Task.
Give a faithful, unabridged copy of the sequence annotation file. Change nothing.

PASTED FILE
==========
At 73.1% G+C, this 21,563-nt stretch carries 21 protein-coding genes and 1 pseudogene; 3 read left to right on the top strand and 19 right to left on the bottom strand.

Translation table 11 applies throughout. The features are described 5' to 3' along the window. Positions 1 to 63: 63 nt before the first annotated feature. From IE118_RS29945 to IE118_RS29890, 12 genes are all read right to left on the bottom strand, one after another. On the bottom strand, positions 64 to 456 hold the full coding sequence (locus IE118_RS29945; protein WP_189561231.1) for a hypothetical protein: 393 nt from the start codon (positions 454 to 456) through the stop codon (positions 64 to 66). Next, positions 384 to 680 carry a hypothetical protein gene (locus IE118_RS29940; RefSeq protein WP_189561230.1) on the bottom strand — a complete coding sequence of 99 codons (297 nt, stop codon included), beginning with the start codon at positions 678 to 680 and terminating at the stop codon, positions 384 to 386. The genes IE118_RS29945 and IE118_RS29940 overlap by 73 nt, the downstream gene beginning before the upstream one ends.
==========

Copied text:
At 73.1% G+C, this 21,563-nt stretch carries 21 protein-coding genes and 1 pseudogene; 3 read left to right on the top strand and 19 right to left on the bottom strand.

Translation table 11 applies throughout. The features are described 5' to 3' along the window. Positions 1 to 63: 63 nt before the first annotated feature. From IE118_RS29945 to IE118_RS29890, 12 genes are all read right to left on the bottom strand, one after another. On the bottom strand, positions 64 to 456 hold the full coding sequence (locus IE118_RS29945; protein WP_189561231.1) for a hypothetical protein: 393 nt from the start codon (positions 454 to 456) through the stop codon (positions 64 to 66). Next, positions 384 to 680 carry a hypothetical protein gene (locus IE118_RS29940; RefSeq protein WP_189561230.1) on the bottom strand — a complete coding sequence of 99 codons (297 nt, stop codon included), beginning with the start codon at positions 678 to 680 and terminating at the stop codon, positions 384 to 386. The genes IE118_RS29945 and IE118_RS29940 overlap by 73 nt, the downstream gene beginning before the upstream one ends.